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The Great Divergence:

Explaining why Asian economic

growth lagged behind European
growth, 1500-1870

Gerard M Koot, 2013 History Department

University of Massachusetts Dartmouth

the predictions that China would become
the worlds largest economy in the very
near future has led to the growing
popularity of studies in comparative world
history, which seek to explain the Great
Divergence of economic wealth between
the West and the rest of the world after
about 1800

Looking at the historical development of

the economy, an important issue is the
understanding of several important events
that triggered economy as we know it
today, modern economy. The most
important one is a term of:

Great Divergence

First definition of term

The Great Divergence, a term coined by
Samuel Huntington, referring to the
process by which the Western world
overcame pre-modern growth constraints
and emerged during the 19th century as
the most powerful and wealthy world
civilization of the time, eclipsing Qing
China, Mughal India, Tokugawa Japan,
and the Ottoman Empire.

theories through history

Why Britain and Dutch Republic
development was very fast around

both rejected the prevalent political absolutism

of the seventeenth century
the division of labor
free trade

theory of German

during the 19th century Britains economic

success was greatly helped by its vigorous pursuit
of mercantilist and imperialist policies by which
the state used protectionist measures and
military power to support its merchants and
industrialists. Already in the mid-19th century.
Karl Marx, and other socialists had begun to
argue that the chief source of the Wests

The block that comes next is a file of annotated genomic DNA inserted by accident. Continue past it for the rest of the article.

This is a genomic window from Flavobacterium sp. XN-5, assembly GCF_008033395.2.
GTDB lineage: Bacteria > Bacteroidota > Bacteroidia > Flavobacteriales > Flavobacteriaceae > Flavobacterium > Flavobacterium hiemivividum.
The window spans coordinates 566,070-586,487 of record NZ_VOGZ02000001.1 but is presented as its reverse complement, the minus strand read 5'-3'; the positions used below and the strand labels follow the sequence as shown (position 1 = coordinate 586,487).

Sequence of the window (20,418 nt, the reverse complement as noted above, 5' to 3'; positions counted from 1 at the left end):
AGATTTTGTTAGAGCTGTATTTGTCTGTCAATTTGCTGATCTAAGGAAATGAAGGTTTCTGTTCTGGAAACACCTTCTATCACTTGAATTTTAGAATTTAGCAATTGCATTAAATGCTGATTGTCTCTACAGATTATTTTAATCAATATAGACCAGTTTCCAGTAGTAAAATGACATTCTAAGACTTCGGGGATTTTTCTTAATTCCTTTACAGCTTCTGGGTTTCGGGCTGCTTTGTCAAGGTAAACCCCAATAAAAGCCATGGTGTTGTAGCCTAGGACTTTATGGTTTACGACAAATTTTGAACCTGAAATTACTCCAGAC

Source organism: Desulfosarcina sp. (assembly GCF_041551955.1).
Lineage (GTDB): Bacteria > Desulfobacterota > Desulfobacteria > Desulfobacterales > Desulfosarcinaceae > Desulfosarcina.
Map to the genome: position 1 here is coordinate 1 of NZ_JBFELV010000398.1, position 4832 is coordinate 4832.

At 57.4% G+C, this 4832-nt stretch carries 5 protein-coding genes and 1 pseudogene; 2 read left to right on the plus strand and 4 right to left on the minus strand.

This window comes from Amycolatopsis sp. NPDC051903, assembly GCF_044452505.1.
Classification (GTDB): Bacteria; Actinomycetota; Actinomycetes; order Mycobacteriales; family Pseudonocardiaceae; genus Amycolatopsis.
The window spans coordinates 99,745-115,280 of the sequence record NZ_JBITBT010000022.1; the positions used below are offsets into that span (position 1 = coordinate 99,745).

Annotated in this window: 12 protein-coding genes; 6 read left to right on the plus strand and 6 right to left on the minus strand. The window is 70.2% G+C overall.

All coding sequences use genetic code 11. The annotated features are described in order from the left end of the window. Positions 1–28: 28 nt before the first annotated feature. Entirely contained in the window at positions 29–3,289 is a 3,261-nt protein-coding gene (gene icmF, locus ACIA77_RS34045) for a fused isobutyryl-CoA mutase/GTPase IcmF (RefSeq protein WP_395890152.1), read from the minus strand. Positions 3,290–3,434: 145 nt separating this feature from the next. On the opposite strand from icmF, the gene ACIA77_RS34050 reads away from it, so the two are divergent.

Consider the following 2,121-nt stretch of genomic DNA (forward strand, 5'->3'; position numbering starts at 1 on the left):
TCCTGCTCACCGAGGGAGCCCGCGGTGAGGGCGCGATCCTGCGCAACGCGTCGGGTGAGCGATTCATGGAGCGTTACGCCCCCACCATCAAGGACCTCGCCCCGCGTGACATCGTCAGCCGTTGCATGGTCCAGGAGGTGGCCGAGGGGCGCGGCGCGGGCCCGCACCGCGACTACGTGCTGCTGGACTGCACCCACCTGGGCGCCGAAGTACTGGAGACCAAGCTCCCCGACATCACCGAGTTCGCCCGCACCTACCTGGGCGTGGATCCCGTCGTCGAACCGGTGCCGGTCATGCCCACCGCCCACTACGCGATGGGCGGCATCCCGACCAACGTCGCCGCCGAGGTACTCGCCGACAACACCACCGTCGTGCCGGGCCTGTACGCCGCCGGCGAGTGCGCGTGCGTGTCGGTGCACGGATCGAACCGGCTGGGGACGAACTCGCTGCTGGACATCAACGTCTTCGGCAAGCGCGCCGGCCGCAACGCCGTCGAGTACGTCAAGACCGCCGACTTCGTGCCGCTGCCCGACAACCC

economic success was to be found in capitalisms
inherent exploitation

theories of the second half

of the 20th century:
in Western societies the orthodox explanation of
the origin of the Wests economic success relies
upon neoclassical economic theory and statistical
data and argues that the Great Divergence
between northwestern Europe and Asia can be
seen already in the 16th century and is rooted in
the regions higher standard of living, which
encouraged technical innovation, and
favorable institutions for economic growth

theory of of Asian
they provided evidence that demonstrates that the
standard of living in advanced parts of India and China
was about the same as in eighteenth century
northwestern Europe. They have also offered other
arguments in terms of resource endowments, the impact
of Western imperialism, and historical path dependency
in order to argue that the traditional rise of the West
explanation is wrong
Some of them:
Kenneth Pomeranz, Bin Wong, Prasannan

Robert Allen:
studied the history of wages and prices in Beijing,
Canton, and Suzhou/Shanghai from the
eighteenth century to the twentieth, and
compared them with leading cities in Europe

In the eighteenth century, the real income
of building workers in Asia was similar to
that of workers in the backward parts of
Europe but far behind that in the leading
economies in north-western Europe. Real
wages stagnated in China in the eighteenth
and early nineteenth centuries and rose
slowly in the late nineteenth and early
twentieth, with little cumulative change for
200 years. The income disparities of the
early twentieth century were due to long-run
stagnation in China combined with
industrialization in Japan and Europe.

another measures of standard

of living:

anthropometric measures
literacy measure
level of urbanization measure

problematic issues
Gupta and Ma believe that institutions and
historical path-dependencies are crucial
components of the Great Divergence between
Asia and Europe. Asian institutions has been
relatively neglected in the study of the Great

the study of Asian market

1. Studies of grain prices, for example, show that the grain
market integration in China was similar to that of European
averages in the late 18th century, but that market
integration was higher in England than in the highly
developed Yangtze delta in China
2. The economic history of China and India demonstrate that
both areas had well developed commercial long distance
trading networks in specialized manufactured goods and
food products before and during the arrival of European
traders in Asian waters.

The crucial question about

the Great Divergence thesis
Did Western imperialism lead to the
divergence of economic growth and
welfare between the East and the

the advanced parts of AsiaIndia
and Chinalooked more similar to
the backward parts of Europe than to
the advanced northwest during the
early modern period. The Great
Divergence was well underway in the
seventeenth century16 at a time
when the influence of the West was
still very modest in Asia